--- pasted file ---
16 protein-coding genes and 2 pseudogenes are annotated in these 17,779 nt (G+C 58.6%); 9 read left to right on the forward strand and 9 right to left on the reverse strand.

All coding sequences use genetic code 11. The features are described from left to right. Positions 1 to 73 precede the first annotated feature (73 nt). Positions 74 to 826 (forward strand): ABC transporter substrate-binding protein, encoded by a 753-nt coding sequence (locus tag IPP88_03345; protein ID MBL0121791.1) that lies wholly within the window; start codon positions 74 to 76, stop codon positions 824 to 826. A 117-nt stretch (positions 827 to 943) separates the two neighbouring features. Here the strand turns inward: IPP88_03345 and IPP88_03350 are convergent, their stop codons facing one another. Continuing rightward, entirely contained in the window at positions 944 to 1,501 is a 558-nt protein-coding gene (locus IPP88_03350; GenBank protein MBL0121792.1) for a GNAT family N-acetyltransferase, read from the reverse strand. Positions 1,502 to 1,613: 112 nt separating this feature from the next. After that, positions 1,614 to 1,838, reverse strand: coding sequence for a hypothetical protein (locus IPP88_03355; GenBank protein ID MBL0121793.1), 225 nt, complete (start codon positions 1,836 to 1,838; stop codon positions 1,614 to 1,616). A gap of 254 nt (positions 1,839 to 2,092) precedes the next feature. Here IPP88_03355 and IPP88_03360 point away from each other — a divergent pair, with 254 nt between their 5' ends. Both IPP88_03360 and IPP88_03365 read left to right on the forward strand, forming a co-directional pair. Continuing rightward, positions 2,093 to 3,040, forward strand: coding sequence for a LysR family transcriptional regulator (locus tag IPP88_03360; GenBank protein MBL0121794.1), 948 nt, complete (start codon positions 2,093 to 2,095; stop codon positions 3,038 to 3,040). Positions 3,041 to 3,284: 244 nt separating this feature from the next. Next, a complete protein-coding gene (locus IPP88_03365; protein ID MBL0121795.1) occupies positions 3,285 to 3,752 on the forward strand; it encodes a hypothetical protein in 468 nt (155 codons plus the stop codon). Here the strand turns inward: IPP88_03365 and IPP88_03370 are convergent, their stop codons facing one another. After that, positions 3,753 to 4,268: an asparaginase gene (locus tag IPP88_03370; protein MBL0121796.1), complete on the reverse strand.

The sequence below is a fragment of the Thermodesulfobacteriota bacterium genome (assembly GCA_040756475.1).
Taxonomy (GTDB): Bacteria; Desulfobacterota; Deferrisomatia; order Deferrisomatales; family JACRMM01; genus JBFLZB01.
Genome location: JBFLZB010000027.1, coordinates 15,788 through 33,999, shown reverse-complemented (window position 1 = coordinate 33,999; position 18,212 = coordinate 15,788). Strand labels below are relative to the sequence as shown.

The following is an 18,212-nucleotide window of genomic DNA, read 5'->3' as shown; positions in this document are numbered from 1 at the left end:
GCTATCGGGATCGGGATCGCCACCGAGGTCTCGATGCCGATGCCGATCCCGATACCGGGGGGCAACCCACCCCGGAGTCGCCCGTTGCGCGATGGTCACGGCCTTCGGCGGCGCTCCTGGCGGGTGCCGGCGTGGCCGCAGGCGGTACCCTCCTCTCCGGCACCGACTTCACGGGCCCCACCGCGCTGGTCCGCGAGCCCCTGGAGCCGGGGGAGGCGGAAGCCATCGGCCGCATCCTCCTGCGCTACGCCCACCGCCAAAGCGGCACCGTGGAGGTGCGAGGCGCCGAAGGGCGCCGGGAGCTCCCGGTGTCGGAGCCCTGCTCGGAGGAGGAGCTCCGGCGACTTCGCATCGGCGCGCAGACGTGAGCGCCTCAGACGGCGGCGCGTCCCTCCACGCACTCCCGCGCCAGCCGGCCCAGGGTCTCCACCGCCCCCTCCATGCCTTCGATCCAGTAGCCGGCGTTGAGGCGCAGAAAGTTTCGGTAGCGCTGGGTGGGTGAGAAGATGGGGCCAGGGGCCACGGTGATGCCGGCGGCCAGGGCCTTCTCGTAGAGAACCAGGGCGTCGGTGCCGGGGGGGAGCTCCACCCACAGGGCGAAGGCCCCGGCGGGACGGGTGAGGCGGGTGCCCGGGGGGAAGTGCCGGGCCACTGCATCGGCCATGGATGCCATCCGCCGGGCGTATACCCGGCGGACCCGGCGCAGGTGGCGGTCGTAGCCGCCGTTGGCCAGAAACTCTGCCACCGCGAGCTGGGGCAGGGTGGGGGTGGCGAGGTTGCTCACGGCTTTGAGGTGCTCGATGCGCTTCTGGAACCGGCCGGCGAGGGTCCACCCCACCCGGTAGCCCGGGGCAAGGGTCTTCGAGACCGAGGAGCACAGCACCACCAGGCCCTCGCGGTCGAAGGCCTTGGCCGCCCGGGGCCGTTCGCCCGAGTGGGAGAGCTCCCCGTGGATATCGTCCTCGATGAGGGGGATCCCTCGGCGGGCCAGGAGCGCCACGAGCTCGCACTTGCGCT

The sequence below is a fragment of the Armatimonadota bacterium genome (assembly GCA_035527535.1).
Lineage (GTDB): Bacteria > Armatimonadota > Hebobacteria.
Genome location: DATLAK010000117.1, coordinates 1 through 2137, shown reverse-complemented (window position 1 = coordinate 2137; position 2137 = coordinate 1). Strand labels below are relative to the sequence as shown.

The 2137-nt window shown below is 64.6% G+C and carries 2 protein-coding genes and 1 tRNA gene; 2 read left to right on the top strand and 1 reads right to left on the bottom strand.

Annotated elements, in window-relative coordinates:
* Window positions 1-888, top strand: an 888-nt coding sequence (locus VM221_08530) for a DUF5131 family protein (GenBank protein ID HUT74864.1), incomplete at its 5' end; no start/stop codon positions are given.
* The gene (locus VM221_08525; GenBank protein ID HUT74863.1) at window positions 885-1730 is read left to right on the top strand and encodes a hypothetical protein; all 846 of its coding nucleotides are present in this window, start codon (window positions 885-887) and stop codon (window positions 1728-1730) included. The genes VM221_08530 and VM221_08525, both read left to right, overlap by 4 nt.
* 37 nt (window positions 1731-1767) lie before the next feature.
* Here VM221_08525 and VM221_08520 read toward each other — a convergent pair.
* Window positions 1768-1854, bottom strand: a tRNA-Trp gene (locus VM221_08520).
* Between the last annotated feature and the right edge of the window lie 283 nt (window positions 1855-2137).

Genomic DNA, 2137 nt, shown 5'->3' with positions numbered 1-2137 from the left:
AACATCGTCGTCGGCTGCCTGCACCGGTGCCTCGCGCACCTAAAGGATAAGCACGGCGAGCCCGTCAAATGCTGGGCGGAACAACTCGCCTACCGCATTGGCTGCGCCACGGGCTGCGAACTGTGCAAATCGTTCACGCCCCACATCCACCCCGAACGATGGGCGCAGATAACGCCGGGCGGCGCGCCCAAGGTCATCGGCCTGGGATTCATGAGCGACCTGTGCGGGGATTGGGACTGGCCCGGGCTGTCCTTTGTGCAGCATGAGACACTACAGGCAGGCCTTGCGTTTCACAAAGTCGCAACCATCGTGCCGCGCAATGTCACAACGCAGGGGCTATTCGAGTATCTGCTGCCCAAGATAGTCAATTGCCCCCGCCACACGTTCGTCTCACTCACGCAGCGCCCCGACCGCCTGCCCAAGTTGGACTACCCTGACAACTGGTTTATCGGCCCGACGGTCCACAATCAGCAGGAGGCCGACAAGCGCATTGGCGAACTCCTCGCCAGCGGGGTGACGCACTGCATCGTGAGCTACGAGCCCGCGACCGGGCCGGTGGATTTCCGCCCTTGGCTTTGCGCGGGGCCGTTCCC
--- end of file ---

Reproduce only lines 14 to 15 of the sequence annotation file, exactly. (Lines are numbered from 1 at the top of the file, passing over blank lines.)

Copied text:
* The gene (locus VM221_08525; GenBank protein ID HUT74863.1) at window positions 885-1730 is read left to right on the top strand and encodes a hypothetical protein; all 846 of its coding nucleotides are present in this window, start codon (window positions 885-887) and stop codon (window positions 1728-1730) included. The genes VM221_08530 and VM221_08525, both read left to right, overlap by 4 nt.
* 37 nt (window positions 1731-1767) lie before the next feature.